Atmosphere-ocean linkages in the eastern Equatorial Pacific over the early Pleistocene

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doi: 10.1002/2015PA002883
Author(s): Povea, Patricia; Cacho, Isabel; Moreno, Ana; Pena, Leopoldo D.; Menéndez, Melisa; Calvo, Eva; Canals, Miquel; Robinson, Rebecca S.; Méndez, Fernando J.; Flores, Jose-Abel
Author Affiliation(s): Primary:
Universitat de Barcelona, Departament de Dinamica de la Terra i de l'Ocea, Barcelona, Spain
Pyrenean Institute of Ecology, Spain
Universidad de Cantabria, Spain
Consejo Superior de Investigaciones Cientificas, Spain
University of Rhode Island, United States
University of Salamanca, Spain
Volume Title: Paleoceanography
Source: Paleoceanography, 31(5), p.522-538. Publisher: American Geophysical Union, Washington, DC, United States. ISSN: 0883-8305 CODEN: POCGEP
Note: In English. 99 refs.; illus., incl. 1 table, sketch map
Summary: Here we present a new set of high-resolution early Pleistocene records from the eastern equatorial Pacific (EEP). Sediment composition from Ocean Drilling Program Sites 1240 and 1238 is used to reconstruct past changes in the atmosphere-ocean system. Particularly remarkable is the presence of laminated diatom oozes (LDOs) during glacial periods between 1.85 and 2.25 Ma coinciding with high fluxes of opal and total organic carbon. Relatively low lithic particles (coarse and poorly sorted) and iron fluxes during these glacial periods indicate that the increased diatom productivity did not result from dust-stimulated fertilization events. We argue that glacial fertilization occurred through the advection of nutrient-rich waters from the Southern Ocean. In contrast, glacial periods after 1.85 Ma are characterized by enhanced dust transport of finer lithic particles acting as a new source of nutrients in the EEP. The benthic ecosystem shows dissimilar responses to the high productivity recorded during glacial periods before and after 1.85 Ma, which suggests that the transport processes delivering organic matter to the deep sea also changed. Different depositional processes are interpreted to be the result of two distinct glacial positions of the Intertropical Convergence Zone (ITCZ). Before 1.85 Ma, the ITCZ was above the equator, with weak local winds and enhanced wet deposition of dust. After 1.85 Ma, the glacial ITCZ was displaced northward, thus bringing stronger winds and stimulating upwelling in the EEP. The glacial period at 1.65 Ma with the most intense LDOs supports a rapid southward migration of the ITCZ comparable to those glacial periods before 1.85 Ma. Abstract Copyright (2016), . American Geophysical Union. All Rights Reserved.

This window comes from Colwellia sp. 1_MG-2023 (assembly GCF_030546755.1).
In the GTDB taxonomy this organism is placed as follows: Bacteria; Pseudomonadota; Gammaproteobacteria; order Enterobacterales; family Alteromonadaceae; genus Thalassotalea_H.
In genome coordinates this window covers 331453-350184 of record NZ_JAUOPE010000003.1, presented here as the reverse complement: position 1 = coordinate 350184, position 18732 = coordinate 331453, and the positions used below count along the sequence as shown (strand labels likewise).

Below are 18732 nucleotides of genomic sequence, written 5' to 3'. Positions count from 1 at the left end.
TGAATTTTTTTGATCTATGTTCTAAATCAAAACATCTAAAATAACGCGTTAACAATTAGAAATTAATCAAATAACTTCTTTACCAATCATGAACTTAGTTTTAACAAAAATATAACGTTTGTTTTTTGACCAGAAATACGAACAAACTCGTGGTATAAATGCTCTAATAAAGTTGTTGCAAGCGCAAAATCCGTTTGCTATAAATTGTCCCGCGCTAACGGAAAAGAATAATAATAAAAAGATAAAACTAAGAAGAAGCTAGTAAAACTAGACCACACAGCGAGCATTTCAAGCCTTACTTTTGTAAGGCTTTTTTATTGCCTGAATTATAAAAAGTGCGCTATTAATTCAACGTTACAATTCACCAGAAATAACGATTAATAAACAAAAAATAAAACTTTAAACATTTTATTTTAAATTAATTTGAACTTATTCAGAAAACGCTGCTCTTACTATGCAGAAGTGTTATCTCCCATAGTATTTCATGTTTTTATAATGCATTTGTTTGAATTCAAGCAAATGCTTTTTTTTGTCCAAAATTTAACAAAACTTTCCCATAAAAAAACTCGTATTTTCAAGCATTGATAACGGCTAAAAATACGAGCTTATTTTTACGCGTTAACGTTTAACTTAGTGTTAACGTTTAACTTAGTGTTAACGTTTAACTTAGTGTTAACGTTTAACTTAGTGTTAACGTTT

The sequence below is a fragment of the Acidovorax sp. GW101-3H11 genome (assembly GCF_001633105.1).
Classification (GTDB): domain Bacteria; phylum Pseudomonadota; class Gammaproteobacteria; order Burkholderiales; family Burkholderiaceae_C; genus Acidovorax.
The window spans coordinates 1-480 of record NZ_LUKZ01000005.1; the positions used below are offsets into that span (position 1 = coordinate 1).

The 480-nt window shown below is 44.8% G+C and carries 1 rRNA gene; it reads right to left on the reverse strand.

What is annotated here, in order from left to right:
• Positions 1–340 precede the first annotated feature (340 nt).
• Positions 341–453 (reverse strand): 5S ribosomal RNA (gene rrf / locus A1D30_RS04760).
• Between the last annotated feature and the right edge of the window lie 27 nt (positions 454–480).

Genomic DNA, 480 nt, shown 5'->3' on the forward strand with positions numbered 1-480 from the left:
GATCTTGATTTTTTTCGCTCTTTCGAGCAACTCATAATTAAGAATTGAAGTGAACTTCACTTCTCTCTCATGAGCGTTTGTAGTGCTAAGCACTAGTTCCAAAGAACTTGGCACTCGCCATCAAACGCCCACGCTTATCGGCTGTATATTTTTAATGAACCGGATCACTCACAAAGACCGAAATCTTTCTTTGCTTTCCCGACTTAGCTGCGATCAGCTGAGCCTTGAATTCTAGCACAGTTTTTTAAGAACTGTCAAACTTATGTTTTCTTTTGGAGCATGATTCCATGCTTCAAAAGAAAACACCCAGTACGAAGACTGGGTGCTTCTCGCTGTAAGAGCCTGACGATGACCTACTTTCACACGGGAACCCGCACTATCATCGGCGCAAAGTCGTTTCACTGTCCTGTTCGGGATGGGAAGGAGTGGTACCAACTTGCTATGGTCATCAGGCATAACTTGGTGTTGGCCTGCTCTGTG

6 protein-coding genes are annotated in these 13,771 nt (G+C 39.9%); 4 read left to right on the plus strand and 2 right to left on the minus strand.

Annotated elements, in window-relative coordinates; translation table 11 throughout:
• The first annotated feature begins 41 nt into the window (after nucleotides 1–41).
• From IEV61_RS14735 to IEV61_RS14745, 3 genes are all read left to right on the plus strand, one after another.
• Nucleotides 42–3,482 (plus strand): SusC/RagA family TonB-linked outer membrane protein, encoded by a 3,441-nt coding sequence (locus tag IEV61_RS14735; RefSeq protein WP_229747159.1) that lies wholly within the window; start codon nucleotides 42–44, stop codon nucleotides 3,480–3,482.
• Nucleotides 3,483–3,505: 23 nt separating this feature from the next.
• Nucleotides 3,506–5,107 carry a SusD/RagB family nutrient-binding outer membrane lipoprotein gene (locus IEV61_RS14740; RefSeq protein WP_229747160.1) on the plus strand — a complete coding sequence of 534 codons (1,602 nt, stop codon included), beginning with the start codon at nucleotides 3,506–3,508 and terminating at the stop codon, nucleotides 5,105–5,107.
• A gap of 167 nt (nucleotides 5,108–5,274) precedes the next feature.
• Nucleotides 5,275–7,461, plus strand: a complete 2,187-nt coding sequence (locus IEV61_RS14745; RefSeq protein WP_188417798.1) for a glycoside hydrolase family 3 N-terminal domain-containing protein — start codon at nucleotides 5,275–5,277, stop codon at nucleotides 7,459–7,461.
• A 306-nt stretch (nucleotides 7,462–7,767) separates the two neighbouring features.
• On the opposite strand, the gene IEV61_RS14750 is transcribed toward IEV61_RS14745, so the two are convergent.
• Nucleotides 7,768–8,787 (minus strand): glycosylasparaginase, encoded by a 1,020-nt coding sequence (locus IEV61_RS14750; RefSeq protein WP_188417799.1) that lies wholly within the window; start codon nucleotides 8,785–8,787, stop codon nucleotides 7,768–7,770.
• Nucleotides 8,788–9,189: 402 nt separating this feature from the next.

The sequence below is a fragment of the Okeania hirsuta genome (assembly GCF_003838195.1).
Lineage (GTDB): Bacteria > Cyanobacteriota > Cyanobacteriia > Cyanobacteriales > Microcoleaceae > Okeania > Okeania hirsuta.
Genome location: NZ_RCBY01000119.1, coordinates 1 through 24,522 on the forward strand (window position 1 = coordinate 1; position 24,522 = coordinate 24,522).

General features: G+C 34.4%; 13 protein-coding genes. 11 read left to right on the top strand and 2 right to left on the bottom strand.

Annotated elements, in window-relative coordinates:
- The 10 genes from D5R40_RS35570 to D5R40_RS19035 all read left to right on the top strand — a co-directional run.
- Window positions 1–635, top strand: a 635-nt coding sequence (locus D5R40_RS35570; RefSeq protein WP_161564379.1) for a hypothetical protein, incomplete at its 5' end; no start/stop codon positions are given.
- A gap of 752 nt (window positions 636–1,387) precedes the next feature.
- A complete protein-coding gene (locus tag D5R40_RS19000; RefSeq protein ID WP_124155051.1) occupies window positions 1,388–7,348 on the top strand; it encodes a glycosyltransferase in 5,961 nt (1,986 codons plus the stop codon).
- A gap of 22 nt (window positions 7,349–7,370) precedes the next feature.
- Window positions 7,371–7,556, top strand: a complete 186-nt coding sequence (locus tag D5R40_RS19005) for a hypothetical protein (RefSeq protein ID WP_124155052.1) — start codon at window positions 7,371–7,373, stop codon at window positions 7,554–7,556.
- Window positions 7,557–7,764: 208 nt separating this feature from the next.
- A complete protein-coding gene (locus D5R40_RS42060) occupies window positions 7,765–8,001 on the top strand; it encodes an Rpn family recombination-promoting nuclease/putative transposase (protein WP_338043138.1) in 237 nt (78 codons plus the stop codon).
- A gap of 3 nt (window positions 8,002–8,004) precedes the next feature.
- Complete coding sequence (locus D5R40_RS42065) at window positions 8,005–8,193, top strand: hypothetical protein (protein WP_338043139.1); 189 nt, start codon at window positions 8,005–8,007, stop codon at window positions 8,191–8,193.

Year of Publication: 2016
Research Program: ODP Ocean Drilling Program
Key Words: 02 Geochemistry; 24 Surficial Geology, Quaternary Geology; Algae; Atmosphere; Atmospheric transport; Buliminacea; Carnegie Ridge; Cenozoic; Chemostratigraphy; Clastic sediments; Diatoms; East Pacific; Equatorial Pacific; Foraminifera; Framework silicates; Grain size; Invertebrata; Iron; Isotope ratios; Isotopes; Leg 202; Lower Pleistocene; Marine environment; Marine sediments; Metals; Microfossils; Mineral composition; Nitrogen; O-18/O-16; ODP Site 1238; ODP Site 1240; Ocean Drilling Program; Ooze; Opal; Organic compounds; Oxygen; Pacific Ocean; Paleo-oceanography; Paleoecology; Paleoenvironment; Panama Basin; Plantae; Pleistocene; Productivity; Protista; Quaternary; Rotaliina; Sediments; Silica minerals; Silicates; South Pacific; Southeast Pacific; Spectra; Stable isotopes; Total organic carbon; Transport; Uvigerina; Uvigerinidae; X-ray fluorescence spectra
Coordinates: N000100 N000100 W0822800 W0822800
S015200 S015200 W0824700 W0824700
Record ID: 2016063081
Copyright Information: GeoRef, Copyright 2017 American Geosciences Institute. Reference includes data from John Wiley & Sons, Chichester, United Kingdom